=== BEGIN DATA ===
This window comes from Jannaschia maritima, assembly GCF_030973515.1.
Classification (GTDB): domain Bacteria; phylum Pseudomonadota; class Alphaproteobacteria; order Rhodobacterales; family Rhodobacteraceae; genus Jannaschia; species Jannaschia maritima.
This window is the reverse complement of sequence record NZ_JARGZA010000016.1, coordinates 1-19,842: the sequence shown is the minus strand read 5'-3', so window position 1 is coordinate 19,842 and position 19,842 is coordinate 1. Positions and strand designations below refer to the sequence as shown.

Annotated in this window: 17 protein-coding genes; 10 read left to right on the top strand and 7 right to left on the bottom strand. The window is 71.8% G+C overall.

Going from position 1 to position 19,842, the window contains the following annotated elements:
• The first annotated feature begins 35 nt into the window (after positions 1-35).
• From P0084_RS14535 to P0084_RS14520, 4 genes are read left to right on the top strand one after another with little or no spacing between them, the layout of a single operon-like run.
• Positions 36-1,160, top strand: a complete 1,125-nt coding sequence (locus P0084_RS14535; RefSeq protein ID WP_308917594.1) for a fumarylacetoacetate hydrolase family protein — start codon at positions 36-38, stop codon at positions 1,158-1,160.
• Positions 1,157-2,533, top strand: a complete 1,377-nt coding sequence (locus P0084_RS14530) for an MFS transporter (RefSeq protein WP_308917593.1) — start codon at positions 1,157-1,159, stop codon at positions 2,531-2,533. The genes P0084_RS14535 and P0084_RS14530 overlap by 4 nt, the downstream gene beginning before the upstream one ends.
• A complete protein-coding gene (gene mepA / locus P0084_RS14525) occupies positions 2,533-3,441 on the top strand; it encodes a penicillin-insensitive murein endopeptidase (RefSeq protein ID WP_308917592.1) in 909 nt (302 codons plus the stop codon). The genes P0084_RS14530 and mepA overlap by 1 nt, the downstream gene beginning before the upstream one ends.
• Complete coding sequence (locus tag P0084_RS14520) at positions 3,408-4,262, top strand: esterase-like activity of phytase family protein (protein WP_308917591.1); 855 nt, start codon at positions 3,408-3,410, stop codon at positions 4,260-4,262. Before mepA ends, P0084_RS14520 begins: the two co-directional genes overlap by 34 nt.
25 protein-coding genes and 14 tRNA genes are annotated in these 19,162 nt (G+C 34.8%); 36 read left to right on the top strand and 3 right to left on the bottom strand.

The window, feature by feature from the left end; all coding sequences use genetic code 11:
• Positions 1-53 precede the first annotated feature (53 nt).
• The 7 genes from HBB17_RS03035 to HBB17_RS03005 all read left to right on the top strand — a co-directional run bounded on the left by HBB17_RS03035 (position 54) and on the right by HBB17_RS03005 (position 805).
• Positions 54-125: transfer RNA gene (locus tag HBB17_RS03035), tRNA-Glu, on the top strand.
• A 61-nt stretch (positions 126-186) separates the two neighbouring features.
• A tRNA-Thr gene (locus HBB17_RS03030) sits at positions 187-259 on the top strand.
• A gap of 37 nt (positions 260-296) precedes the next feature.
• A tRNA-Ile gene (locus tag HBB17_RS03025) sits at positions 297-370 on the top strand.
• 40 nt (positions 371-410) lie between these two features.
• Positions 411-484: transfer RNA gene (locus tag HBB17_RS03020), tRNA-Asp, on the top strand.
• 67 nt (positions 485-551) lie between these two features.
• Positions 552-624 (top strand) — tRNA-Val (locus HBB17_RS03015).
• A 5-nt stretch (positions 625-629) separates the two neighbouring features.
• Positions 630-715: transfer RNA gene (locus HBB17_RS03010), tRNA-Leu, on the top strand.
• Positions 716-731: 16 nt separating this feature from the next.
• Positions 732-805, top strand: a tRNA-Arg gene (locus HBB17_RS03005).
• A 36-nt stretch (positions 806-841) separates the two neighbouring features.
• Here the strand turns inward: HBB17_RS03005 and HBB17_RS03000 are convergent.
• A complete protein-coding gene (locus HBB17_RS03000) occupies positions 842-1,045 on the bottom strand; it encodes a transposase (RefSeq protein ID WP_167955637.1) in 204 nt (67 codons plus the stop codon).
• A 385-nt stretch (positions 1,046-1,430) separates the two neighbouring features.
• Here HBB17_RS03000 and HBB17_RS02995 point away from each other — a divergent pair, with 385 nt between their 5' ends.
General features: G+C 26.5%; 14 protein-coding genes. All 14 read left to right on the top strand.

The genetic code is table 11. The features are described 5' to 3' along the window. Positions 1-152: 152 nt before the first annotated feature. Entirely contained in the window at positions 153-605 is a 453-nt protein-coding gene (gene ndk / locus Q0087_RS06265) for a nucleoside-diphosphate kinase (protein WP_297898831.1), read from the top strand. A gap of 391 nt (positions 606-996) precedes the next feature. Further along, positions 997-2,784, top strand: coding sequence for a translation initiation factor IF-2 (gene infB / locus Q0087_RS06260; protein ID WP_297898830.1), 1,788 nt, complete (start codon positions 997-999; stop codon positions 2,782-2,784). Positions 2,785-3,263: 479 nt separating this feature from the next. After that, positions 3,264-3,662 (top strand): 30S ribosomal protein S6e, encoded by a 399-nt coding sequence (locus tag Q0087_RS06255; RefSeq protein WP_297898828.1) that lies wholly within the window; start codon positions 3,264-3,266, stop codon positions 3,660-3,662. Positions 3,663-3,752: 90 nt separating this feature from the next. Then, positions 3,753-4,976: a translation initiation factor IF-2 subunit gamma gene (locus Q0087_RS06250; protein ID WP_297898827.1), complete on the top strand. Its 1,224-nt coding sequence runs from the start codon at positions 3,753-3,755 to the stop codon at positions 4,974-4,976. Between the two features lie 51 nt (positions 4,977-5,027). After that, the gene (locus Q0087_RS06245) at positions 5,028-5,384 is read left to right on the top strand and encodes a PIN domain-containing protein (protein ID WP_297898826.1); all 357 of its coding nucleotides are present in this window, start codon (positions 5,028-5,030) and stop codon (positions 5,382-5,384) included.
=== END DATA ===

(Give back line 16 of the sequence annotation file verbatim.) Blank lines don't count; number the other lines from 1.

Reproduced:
• Positions 54-125: transfer RNA gene (locus tag HBB17_RS03035), tRNA-Glu, on the top strand.